Myth and Facts About Wills Infographic: “When I Retire My Affairs Will Be Simple And I Won’t Need As Much To Live On”

When I Retire My Affairs Will Be Simple And I Won't Need As Much To Live On

The Importance of Updating Your Will And Estate Plan

The Importance of Updating Your Will And Estate Plan

At a minimum, your estate plan includes a Will and some powers-of-attorney. These documents are NOT set & forget. They are snapshots of your intentions at that point in time.

The older these documents are when they need to be used, the greater the risk of a successful challenge to them, when you will not be able to defend your decisions. It’s all about Risk Management.

If you have a proven track record of reviewing and confirming or amending your estate planning documents and keeping them up to date every 3-5 years, there is a much reduced risk of interference with your wishes.

What Is A Will Worth?

What Is A Will Worth?

Several times each week, my phone rings, and someone asks me the question: “How much do you charge to make a simple Will?”

I always answer honestly, and provide as much detail as I am able.  I try to ask some questions to inform my understanding of their situation.  Some people resist this type of discussion – they think they know what they want, and now are simply shopping on price.

I can’t help those people.  They don’t want what I have to offer.  They aren’t looking for sensible, practical advice.  They aren’t interested in education. They refuse to consider the possibility that they are not asking the right questions. Their minds are closed.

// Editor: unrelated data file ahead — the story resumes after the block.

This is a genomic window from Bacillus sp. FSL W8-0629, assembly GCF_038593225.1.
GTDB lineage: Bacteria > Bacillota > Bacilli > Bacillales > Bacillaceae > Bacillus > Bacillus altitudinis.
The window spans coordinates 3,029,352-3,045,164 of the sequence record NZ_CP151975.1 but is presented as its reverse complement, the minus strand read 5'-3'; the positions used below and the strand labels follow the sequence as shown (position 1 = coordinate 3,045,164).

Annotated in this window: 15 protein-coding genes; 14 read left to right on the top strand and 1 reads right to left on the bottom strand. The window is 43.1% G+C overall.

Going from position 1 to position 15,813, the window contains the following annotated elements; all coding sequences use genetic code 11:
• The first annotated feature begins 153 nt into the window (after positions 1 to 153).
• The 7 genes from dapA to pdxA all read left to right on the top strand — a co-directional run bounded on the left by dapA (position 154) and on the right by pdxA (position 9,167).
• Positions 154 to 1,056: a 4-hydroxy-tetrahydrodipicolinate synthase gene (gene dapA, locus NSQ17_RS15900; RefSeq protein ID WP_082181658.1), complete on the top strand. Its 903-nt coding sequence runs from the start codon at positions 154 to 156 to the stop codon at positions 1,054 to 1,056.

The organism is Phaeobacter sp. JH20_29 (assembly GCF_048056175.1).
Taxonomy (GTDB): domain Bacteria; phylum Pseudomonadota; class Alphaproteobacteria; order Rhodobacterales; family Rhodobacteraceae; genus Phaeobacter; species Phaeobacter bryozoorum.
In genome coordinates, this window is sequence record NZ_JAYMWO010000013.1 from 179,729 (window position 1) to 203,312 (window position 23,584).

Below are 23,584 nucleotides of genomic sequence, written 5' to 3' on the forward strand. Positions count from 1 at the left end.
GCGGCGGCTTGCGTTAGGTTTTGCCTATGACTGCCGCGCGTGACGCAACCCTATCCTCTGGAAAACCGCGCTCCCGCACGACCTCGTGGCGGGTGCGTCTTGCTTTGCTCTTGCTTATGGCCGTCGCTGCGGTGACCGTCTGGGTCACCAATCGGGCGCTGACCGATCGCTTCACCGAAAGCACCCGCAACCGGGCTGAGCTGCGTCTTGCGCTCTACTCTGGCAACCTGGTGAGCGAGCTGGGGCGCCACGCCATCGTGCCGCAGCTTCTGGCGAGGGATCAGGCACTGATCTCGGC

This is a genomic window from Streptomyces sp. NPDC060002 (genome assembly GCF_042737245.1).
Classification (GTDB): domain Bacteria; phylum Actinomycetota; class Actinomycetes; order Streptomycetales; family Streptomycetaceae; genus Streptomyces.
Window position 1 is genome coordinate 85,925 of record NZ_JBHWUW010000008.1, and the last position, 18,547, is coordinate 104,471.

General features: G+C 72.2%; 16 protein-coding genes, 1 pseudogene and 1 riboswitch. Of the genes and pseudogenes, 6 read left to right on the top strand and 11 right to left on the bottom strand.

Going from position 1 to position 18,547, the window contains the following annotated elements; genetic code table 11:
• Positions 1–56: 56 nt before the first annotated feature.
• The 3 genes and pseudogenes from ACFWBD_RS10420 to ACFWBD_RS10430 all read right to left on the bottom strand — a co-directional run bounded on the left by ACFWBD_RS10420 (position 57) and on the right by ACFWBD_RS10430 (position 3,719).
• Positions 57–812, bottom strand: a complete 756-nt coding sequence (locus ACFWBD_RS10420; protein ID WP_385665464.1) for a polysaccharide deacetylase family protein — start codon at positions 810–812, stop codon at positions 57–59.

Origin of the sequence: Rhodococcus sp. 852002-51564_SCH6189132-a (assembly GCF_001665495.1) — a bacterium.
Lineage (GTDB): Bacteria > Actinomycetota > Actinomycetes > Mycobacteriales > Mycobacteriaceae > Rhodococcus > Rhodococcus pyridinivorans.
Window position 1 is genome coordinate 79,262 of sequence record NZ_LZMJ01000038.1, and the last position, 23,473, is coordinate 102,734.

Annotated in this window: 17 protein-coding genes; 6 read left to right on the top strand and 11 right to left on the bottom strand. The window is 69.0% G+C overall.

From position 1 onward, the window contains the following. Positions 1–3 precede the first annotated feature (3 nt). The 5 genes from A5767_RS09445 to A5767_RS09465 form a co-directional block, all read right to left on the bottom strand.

It’s as if they have diagnosed their own illness, and written their own prescription.  They don’t want a doctor to ask them questions or form an independent assessment of their needs.  They just want the pharmacist to fill the prescription with a minimum of fuss and expense.

Best of luck to them, and to their families. I think they’ll need it.

Wills and Estate Planning Adelaide: Benefits of a Discretionary Trust

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Wills and Estate Planning Adelaide: Estate Planning for Every Business Owner

Wills and Estate Planning Adelaide: Estate Planning for Every Business Owner

Every business owner needs some basic estate planning documents, even if you are not married, have no-one financially dependent upon you, or your business is not worth much yet.   You should consider the potential value of your business, and recognise that it is dependent upon you  If you have a spouse, life partner, or children, you definitely need to consider estate planning documents to provide for what would happen if you die or become incapacitated.

Here are the documents you may need to obtain:

Enduring Power of Attorney